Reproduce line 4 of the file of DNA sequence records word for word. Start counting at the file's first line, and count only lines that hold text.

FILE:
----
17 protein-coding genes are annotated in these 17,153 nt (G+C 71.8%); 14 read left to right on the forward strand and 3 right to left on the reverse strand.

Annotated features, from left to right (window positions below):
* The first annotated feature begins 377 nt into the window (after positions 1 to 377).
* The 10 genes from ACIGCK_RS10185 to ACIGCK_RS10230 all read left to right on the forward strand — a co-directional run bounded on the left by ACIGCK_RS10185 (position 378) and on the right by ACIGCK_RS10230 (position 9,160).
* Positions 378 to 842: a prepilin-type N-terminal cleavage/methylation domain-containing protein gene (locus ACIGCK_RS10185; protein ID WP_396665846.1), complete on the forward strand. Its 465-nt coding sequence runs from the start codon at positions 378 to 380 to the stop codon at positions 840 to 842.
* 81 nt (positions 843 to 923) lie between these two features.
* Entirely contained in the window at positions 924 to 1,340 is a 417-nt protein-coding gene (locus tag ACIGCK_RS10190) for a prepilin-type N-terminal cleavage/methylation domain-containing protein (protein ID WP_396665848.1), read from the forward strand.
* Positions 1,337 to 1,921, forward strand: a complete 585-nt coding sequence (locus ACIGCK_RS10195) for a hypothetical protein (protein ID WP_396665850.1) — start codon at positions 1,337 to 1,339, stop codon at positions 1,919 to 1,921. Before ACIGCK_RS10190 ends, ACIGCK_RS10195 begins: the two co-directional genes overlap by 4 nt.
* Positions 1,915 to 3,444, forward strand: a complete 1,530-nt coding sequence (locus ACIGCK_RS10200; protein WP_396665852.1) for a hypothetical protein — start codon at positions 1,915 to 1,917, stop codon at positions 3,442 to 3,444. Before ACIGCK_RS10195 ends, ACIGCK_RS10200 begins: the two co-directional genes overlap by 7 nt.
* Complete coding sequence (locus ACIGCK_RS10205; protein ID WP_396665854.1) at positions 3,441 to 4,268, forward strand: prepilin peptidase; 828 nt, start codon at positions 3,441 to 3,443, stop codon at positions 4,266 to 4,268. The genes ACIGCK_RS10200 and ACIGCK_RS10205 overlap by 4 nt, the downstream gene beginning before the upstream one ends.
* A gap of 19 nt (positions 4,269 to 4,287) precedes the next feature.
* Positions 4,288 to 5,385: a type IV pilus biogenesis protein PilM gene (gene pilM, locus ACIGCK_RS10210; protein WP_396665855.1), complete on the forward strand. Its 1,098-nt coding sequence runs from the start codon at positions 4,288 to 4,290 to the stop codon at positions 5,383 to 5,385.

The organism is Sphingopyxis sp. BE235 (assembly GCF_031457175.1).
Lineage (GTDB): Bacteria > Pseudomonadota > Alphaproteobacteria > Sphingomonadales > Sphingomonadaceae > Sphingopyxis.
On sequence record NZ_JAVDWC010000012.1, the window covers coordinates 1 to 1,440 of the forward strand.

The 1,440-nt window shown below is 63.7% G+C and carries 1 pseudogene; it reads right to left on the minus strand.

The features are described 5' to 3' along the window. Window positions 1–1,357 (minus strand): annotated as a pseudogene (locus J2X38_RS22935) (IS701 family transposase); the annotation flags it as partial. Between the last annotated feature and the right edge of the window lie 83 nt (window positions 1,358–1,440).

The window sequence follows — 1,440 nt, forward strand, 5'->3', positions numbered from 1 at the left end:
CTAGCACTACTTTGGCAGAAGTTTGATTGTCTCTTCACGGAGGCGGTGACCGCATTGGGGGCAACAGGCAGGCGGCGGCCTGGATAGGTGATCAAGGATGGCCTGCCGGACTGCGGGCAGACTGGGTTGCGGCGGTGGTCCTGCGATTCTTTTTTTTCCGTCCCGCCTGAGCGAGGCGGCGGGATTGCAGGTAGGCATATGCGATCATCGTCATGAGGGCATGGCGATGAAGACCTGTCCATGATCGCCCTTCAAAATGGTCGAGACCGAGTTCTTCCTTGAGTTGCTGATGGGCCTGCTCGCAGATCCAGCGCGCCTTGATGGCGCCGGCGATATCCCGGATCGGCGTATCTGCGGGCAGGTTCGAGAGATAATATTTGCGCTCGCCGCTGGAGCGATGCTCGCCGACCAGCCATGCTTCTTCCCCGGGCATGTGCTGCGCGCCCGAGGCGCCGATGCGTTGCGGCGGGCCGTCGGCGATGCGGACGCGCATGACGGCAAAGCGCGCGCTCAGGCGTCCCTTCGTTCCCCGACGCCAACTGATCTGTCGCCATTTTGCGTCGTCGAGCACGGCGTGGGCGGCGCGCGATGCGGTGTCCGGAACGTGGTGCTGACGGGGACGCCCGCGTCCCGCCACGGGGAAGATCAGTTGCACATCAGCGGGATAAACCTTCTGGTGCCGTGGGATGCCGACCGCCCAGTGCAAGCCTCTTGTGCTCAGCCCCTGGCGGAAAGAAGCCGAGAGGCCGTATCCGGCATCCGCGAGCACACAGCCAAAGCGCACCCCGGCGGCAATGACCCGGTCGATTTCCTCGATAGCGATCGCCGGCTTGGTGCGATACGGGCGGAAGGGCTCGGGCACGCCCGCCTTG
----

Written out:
* The 10 genes from ACIGCK_RS10185 to ACIGCK_RS10230 all read left to right on the forward strand — a co-directional run bounded on the left by ACIGCK_RS10185 (position 378) and on the right by ACIGCK_RS10230 (position 9,160).